Consider a horizontal constricted tube.
Let A_{1 }and A_{2} be the cross-sectional areas at points P_{1} and P_{2}, respectively.
Let v_{1} and v_{2} be the corresponding flow speeds.
ρis the density of the fluid in the pipeline.
By the equation of continuity,
A_{1}v_{1 }= A_{2}v_{2 }... (1)
v_{2}/ v_{1} =A_{1}/A_{2 }> 1 (…A_{1}>A_{2})
Therefore, the speed of the liquid increases as it passes through the constriction. Since the meter is assumed to be horizontal, from Bernoulli’s equation we get,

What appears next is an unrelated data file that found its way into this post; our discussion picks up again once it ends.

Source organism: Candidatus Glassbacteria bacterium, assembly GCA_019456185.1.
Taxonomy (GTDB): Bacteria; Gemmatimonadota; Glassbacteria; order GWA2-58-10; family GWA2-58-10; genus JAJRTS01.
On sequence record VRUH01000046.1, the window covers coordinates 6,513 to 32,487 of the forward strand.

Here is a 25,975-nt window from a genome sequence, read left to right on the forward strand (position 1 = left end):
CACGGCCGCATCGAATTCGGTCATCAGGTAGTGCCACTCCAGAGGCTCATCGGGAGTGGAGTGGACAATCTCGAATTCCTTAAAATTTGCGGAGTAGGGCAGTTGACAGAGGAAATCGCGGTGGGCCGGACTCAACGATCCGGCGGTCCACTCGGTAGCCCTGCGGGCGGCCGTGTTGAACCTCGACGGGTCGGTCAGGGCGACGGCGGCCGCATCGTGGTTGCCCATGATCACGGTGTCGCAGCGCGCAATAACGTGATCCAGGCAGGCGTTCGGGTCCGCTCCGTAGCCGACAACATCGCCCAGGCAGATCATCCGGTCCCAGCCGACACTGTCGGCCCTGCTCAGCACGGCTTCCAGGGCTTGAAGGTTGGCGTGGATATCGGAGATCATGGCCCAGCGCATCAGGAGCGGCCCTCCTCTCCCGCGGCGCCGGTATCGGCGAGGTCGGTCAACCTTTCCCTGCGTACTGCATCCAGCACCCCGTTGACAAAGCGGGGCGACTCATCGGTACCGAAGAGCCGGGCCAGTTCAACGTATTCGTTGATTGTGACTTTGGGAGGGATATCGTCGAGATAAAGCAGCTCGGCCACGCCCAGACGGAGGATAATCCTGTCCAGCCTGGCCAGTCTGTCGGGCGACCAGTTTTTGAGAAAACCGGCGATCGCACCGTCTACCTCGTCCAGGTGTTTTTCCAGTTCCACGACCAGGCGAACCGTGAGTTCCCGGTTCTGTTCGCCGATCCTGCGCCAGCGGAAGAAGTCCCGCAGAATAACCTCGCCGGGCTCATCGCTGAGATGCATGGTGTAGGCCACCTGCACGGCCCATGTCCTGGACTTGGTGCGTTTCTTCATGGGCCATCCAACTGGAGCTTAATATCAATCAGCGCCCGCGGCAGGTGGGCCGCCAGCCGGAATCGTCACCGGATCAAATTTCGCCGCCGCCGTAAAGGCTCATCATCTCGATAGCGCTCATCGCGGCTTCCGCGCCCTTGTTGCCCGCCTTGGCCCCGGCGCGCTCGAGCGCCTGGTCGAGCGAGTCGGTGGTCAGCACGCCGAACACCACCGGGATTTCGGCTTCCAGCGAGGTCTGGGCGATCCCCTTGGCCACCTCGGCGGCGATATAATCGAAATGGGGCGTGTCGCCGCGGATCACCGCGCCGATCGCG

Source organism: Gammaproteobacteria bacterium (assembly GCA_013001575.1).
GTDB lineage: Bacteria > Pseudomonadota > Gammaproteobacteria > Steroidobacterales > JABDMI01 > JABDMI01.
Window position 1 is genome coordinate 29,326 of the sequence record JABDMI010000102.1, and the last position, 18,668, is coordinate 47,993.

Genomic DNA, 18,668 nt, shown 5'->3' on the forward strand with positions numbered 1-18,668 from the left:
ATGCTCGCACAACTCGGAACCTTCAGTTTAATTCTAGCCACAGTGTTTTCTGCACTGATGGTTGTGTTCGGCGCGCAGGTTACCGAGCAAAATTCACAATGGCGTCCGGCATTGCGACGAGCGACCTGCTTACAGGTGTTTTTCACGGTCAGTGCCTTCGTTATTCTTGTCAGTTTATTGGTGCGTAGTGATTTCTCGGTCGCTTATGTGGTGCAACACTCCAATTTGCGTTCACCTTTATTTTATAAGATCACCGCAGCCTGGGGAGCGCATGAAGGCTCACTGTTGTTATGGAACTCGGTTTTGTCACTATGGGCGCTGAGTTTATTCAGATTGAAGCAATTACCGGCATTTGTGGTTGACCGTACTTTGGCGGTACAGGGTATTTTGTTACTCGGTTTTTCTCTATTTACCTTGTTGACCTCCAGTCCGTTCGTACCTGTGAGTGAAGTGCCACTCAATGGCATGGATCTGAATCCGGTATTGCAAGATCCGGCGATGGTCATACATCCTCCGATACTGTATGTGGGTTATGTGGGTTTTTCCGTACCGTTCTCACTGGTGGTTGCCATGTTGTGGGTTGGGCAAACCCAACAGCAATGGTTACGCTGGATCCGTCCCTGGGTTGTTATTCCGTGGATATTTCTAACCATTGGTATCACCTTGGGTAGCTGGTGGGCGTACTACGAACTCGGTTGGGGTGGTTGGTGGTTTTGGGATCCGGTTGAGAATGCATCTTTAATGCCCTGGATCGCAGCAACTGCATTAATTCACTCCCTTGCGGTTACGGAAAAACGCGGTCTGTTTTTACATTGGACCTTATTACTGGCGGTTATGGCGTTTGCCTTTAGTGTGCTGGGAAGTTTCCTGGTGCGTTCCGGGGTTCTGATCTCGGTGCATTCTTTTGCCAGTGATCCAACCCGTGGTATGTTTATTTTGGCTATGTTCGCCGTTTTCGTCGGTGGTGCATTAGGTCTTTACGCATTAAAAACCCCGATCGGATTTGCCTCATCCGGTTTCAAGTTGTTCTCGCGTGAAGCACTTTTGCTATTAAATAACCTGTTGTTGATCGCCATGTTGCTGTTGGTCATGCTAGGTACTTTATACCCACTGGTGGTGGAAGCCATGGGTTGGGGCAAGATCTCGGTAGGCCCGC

\(p_1+\frac{1}{2}ρv_1^2\) =\(p_2+\frac{1}{2}ρv_2^2\)
\(p_1+\frac{1}{2}ρv_1^2\) =\(p_2+\frac{1}{2}ρv_1^2(\frac{A_1}{A_2})^2\)
\(p_1-p_2=\frac{1}{2}ρv_1^2\left[(\frac{A_1}{A_2})^2-1\right]\)
Again, since A_{1}>A_{2 }the bracketed term is positive so that p_{1} > p_{2}. Thus, as the fluid passes through the constriction or throat, the higher speed results in lower pressure at the throat.